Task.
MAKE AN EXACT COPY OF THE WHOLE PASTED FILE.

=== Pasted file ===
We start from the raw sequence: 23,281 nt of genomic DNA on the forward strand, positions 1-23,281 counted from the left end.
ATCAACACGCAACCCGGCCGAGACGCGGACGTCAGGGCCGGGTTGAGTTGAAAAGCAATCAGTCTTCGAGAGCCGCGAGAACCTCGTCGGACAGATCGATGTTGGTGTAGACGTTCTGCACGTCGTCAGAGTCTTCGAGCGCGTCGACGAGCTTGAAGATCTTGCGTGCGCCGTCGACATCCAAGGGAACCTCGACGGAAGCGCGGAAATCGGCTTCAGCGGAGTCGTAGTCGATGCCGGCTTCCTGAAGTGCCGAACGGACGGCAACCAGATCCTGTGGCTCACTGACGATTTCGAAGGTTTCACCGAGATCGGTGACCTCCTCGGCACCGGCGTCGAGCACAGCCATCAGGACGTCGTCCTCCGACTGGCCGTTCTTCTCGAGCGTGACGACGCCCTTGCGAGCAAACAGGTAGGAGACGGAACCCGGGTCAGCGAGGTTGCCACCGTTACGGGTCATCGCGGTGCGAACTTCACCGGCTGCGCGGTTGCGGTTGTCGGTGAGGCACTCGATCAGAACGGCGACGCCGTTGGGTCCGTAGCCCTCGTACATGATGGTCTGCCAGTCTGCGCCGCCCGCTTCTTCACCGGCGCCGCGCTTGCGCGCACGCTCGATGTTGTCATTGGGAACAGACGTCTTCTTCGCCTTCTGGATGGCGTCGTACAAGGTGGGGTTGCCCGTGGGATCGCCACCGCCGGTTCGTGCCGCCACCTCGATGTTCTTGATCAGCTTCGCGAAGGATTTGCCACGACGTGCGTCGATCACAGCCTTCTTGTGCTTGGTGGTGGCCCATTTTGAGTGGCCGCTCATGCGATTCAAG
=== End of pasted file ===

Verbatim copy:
We start from the raw sequence: 23,281 nt of genomic DNA on the forward strand, positions 1-23,281 counted from the left end.
ATCAACACGCAACCCGGCCGAGACGCGGACGTCAGGGCCGGGTTGAGTTGAAAAGCAATCAGTCTTCGAGAGCCGCGAGAACCTCGTCGGACAGATCGATGTTGGTGTAGACGTTCTGCACGTCGTCAGAGTCTTCGAGCGCGTCGACGAGCTTGAAGATCTTGCGTGCGCCGTCGACATCCAAGGGAACCTCGACGGAAGCGCGGAAATCGGCTTCAGCGGAGTCGTAGTCGATGCCGGCTTCCTGAAGTGCCGAACGGACGGCAACCAGATCCTGTGGCTCACTGACGATTTCGAAGGTTTCACCGAGATCGGTGACCTCCTCGGCACCGGCGTCGAGCACAGCCATCAGGACGTCGTCCTCCGACTGGCCGTTCTTCTCGAGCGTGACGACGCCCTTGCGAGCAAACAGGTAGGAGACGGAACCCGGGTCAGCGAGGTTGCCACCGTTACGGGTCATCGCGGTGCGAACTTCACCGGCTGCGCGGTTGCGGTTGTCGGTGAGGCACTCGATCAGAACGGCGACGCCGTTGGGTCCGTAGCCCTCGTACATGATGGTCTGCCAGTCTGCGCCGCCCGCTTCTTCACCGGCGCCGCGCTTGCGCGCACGCTCGATGTTGTCATTGGGAACAGACGTCTTCTTCGCCTTCTGGATGGCGTCGTACAAGGTGGGGTTGCCCGTGGGATCGCCACCGCCGGTTCGTGCCGCCACCTCGATGTTCTTGATCAGCTTCGCGAAGGATTTGCCACGACGTGCGTCGATCACAGCCTTCTTGTGCTTGGTGGTGGCCCATTTTGAGTGGCCGCTCATGCGATTCAAG